Bits versus Bytes: What Does It All Mean?

January 13, 2020

There’s 5G, 1 Gig, megabits, megabytes, 2.4 GHz—the list goes on. When tech-talk like this abounds, it’s hard to understand what you really need or what you’re paying for. So, we’re here to break it down for you.

Bits vs Bytes

The distinction between these two is probably the most important for you. Bits equals your internet connection speed and bytes equals an amount data. Great! The difference sounds simple, until you hear someone refer to either. A simple determination would be to look at the B or b, big B is bytes and little b is bits, for example 1Mb is megabits and 1MB is megabytes. Most people (even us) tend to use the word “meg” interchangeably for either megabits or megabytes and likewise, for gigabits and gigabytes. So, how do you really know the difference?

All internet connection speeds are measured and reported in bits, more specifically bits per second (bps). Elevate’s speeds are 100 megabits per second (100 Mbps) and 1,000 megabits per second (1,000 Mbps). 1,000 Mbps is equal to 1 gigabit per second or 1 Gig. So, if you’re shopping around for the best internet speeds be sure to note how it’s being measured—and if you’re seeing any speeds being offered in kilobits, run!

A breakdown of how bits stack up is below:

Bits are used to measure internet speed (data rate). 1,000 bits = 1 kilobit (1 Kb) 1,000 kilobits = 1 megabit (1 Mb) 1,000 megabits = 1 gigabit (1 Gb)

The most common internet speeds and are reported as bits per second.

10 megabits per second = 10 Mbps

25 megabits per second = 25 Mbps

60 megabits per second = 60 Mbps

100 megabits per second = 100 Mbps

1,000 megabits per second or 1 gigabit = 1,000 Mbps, 1 Gbps; also commonly referred to as 1 Gig.


Bytes are used to measured data. You may have experienced this as a data cap on your satellite internet or cellular plan. A common question we’ve heard here at Elevate is, “I get 3 Gigs on my cell phone, so why would I want 1 Gig from you?” Here, the word “Gig” is being used to refer to both gigabytes and gigabits (just another reason to love the English language).

Many cellular companies offer unlimited data plans these days, but some of us penny-pinchers still have plans with limits from 1GB to 5GB—GB is the abbreviation for gigabytes and it refers to how much data you can download before you get socked with extra fees and slow speeds. An easy example of GB, is a thumb drive. The storage space for the information (aka, the data) you can save on that drive is reported as GB—the higher the GB the more information you can store on the drive.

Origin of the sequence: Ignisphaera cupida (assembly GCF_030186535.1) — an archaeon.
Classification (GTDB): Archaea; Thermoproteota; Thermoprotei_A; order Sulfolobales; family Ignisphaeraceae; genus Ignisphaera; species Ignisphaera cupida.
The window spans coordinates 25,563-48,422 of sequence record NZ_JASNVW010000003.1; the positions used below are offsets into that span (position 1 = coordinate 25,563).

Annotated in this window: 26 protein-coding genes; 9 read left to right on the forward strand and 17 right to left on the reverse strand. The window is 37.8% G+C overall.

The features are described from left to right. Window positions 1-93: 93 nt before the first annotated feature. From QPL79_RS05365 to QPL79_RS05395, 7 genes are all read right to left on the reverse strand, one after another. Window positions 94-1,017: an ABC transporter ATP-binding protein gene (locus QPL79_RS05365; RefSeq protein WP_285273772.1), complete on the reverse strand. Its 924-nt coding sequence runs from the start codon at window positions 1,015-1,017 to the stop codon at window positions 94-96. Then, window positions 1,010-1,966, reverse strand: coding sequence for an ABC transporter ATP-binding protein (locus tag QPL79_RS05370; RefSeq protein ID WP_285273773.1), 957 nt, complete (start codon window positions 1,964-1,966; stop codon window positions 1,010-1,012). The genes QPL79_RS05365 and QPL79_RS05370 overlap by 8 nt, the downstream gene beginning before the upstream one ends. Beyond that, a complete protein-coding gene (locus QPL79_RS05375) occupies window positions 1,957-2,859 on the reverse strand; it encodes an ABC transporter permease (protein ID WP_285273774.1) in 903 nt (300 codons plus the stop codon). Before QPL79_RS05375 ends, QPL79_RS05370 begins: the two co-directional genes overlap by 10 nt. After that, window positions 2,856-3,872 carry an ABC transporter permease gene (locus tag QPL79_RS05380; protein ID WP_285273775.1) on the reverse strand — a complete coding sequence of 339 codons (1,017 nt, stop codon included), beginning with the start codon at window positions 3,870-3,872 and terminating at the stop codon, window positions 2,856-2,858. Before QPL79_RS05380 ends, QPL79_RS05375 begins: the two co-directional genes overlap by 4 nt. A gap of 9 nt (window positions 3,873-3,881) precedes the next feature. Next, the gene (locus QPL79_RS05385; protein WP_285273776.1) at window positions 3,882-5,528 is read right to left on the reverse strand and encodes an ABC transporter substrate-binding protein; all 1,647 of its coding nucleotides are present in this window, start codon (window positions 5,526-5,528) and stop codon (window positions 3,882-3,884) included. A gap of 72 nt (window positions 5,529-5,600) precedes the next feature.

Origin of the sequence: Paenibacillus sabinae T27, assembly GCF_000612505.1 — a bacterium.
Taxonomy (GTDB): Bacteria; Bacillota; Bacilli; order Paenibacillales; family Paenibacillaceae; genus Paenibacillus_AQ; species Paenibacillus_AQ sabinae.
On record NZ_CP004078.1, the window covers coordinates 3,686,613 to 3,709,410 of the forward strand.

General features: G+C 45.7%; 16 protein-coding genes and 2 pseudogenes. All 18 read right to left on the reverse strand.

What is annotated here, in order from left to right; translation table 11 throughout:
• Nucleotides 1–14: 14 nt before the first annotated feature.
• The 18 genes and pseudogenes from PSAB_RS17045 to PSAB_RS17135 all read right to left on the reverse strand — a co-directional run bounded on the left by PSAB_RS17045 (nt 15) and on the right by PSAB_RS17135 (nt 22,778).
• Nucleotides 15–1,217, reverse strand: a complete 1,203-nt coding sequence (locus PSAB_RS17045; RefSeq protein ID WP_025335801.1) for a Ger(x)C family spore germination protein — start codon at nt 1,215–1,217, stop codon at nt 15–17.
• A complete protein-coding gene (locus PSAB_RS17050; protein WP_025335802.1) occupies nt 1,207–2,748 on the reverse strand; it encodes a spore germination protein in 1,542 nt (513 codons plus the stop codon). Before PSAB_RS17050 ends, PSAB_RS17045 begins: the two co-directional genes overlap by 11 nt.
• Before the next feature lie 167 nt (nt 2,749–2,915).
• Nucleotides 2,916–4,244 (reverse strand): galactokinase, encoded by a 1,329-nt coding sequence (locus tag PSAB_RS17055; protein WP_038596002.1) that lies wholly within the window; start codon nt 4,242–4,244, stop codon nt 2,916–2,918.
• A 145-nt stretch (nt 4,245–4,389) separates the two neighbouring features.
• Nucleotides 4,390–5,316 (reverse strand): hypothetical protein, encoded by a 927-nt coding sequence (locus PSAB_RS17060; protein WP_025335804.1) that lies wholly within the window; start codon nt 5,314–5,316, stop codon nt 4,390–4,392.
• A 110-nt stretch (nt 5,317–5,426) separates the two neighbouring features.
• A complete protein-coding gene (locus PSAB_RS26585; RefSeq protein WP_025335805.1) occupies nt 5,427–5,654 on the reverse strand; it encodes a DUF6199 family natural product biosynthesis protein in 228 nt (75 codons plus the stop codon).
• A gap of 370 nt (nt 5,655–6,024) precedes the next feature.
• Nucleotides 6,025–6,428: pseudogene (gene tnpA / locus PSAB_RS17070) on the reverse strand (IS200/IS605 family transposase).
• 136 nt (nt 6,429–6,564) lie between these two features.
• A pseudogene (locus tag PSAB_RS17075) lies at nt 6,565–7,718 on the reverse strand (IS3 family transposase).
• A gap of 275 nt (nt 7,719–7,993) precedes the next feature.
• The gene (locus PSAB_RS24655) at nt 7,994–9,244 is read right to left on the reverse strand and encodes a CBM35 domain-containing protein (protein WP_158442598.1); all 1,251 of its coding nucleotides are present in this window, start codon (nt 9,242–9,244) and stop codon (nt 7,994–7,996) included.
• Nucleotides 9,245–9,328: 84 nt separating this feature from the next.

A breakdown of how bytes stack up is below:

Bytes are used to measure data.

8 bits = 1 byte

1,000 bytes = 1 kilobytes (1 KB)

1,000 kilobytes = 1 megabyte (1 MB)

1,000 megabytes = 1 gigabyte (1 GB) ß An easy way to see the difference between bits and bytes is that bytes are abbreviated using ALL CAPS!

But what about 3G, 4G, & 5G?

Surprise! These Gs have nothing to do with bits or bytes. No gigs either. It’s actually much simpler. They refer to cellular networks and the G stands for the generation of the cellular network—first, second, third, fourth, fifth, LTE (long term evolution) and so on. Essentially, these terms just refer to how modern your cell company’s network is.

It’s not a speed or data limit, but the higher the G, the newer the generation, the more devices the network can support, and the faster it allows your cell service to operate. Not nearly as techy as you were hoping, I know.

But my Wi-Fi at homes says 5G too..

Yep, you’re right. When you are connecting a device to your home Wi-Fi network, you will typically see two options that your Wi-Fi router is broadcasting: 2.4 GHz and 5 GHz. These are sometimes also displayed as just 2.4G and 5G. Seriously, does everyone in the tech industry conspire against us by making all of these abbreviations so similar?

Newer Wi-Fi routers, including Elevate’s, broadcast two different Wi-Fi frequencies, 2.4 GHz and 5 GHz. When available as an option on your device, we recommended always connecting to the 5 GHz network, because it will provide faster speeds and more available channels (23 non-overlapping). The 2.4 GHz band can travel farther than the 5 GHz band, but it doesn’t offer the high-speed capabilities of 5 GHz. 

In addition, the 2.4 GHz band has a small number of available channels (11 overlapping) and is often crowded with other home devices, such as baby monitors, microwaves, or thermostats. It’s also important to remember that some devices can only pick up the 2.4 GHz band—and yes, we’re talking to all you late bloomers out there who are still trying to limp along on your iPhone 4. Which band your device can connect to could be due to the age of your device or simply the capabilities of the device.

Does your brain hurt yet? Ours does. So, if all you did was scroll through looking for the highlights, remember this:

  1. Always pay attention to the internet speed (data rate) you’re paying for? It’s should be listed as Mbps.
  2. When your cell company sells you a data plan with 5GB on 4G, it means you can download 5 gigabytes of data and operate your phone on their fourth-generation network. It’s not a speed.
  3. When you are connecting to a Wi-Fi network, always pick 5 GHz. It’s faster.

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